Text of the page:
Wear Your Narrative


Story Blog

Wearrative was started by Lisa and Chris Moore in Denver, Colorado in early 2017 after 25+ years in cancer diagnostics and regenerative medicine. It has been an incredible experience, and although our mission is to help others share the power of story, it didn't seem right not to share our story as well. We apologize ahead of time for the rambling, spelling errors and bad grammar. After all, it's sometimes the imperfections that make story great. Subscribe here to be notified of the latest and greatest from Wearrative.


It's In Our Blood

Photo by  Ehud Neuhaus  on  Unsplash

Let me tell you a story,

I grew up in East Tennessee and my grandparents had a farm in Central Tennessee. Although it felt like it was 62M acres, it wasn’t, but had plenty of places to walk, get bit by mosquitoes and find trees to be shaded by. For several years my family would have a summer family reunion on the farm. For the most part I don’t remember enjoying these reunions. I was one of the youngest and thus felt afraid for my life during most of the things my much older cousins would want us to do. For example, I once got stranded in the middle of a river because my cousins tipped over the canoe we were in and it got stuck in the rapids. Yeah, no joke. As an aside, knowing what I know now about canoes, how the heck they managed to tip it over and crush it between two rocks is beyond me.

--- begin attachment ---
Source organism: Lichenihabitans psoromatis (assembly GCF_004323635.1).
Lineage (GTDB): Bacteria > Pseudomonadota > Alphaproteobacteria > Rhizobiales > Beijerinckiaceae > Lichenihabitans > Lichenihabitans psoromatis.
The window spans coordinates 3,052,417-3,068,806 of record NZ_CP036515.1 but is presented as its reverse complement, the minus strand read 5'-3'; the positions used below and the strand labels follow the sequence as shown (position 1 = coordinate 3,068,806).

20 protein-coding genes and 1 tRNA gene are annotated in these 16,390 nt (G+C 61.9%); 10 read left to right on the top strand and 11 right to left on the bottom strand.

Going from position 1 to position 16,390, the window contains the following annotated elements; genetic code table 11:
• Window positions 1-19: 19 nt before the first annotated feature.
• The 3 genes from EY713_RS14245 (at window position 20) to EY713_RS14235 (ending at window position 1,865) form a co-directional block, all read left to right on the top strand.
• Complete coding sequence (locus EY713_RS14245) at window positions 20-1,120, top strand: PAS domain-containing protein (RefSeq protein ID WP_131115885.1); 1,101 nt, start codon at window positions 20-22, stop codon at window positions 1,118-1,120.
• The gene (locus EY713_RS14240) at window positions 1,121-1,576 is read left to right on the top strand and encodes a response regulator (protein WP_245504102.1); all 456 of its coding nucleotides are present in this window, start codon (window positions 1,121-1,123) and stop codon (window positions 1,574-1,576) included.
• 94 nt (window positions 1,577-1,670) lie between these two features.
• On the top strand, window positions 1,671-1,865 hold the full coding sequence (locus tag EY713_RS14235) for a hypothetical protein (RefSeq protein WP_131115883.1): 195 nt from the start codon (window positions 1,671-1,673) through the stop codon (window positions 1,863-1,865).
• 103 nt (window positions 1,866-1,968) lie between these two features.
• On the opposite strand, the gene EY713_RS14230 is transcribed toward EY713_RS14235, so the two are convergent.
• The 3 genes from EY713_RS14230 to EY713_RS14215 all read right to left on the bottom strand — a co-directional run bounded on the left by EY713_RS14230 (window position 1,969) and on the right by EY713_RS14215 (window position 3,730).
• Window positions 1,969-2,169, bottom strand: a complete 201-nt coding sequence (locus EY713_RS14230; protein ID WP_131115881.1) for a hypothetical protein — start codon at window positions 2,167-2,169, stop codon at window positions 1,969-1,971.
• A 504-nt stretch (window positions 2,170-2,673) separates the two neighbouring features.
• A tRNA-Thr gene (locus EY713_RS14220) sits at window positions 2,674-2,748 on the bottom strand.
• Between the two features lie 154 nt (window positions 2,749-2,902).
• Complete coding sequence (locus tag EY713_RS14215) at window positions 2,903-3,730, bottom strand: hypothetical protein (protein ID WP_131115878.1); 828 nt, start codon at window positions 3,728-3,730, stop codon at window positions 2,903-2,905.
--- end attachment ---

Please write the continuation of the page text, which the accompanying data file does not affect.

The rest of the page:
There was also a time we decided to float down the same river and my lounger went flat. I can’t really remember how I got down the river, but I was sure I was going to have a leach where leached shouldn’t be - just like that kid in Goonies. Luckily, no leach. Just a nightmare of one for several months after.

Back to my point… I struggled with these reunions, but I do remember one things very, very fondly. Every morning the family would eat breakfast on the floor of my grandmother’s kitchen. It was a huge, carpeted, galley kitchen that 20+ people could sit along. We would sit on the floor for the first few hours of the morning telling stories. I loved it. Not only did I get to hear about whatever tale my grandparents would share, but I also got to hear from my aunts and uncles. Too much fun!

Fast forward 30 years later and I am convinced that the enjoyment from listening to stories is in our blood. Maybe it comes from our early ancestors telling stories in their cave about the saber tooth tiger that were attacked by that day. Or maybe it is from the many years of a radio-only world when everyone would gather around a singular voice. It was likely perpetuated in my youth by prime-time television and no smartphones.

Regardless, my belief is that it is in our blood and now we always find stories in the best ways possible. Through pictures on Instagram, funny videos on FaceBook, simple Tweets and Netflix binges. The call for story is strong as ever and I hope that the things we produce are so good that they still make it to the floor of grandma’s kitchen, just this time through the speakers and screens of really great phones. Laughing and crying together always creates an undeniable bond.

Here is to great stories,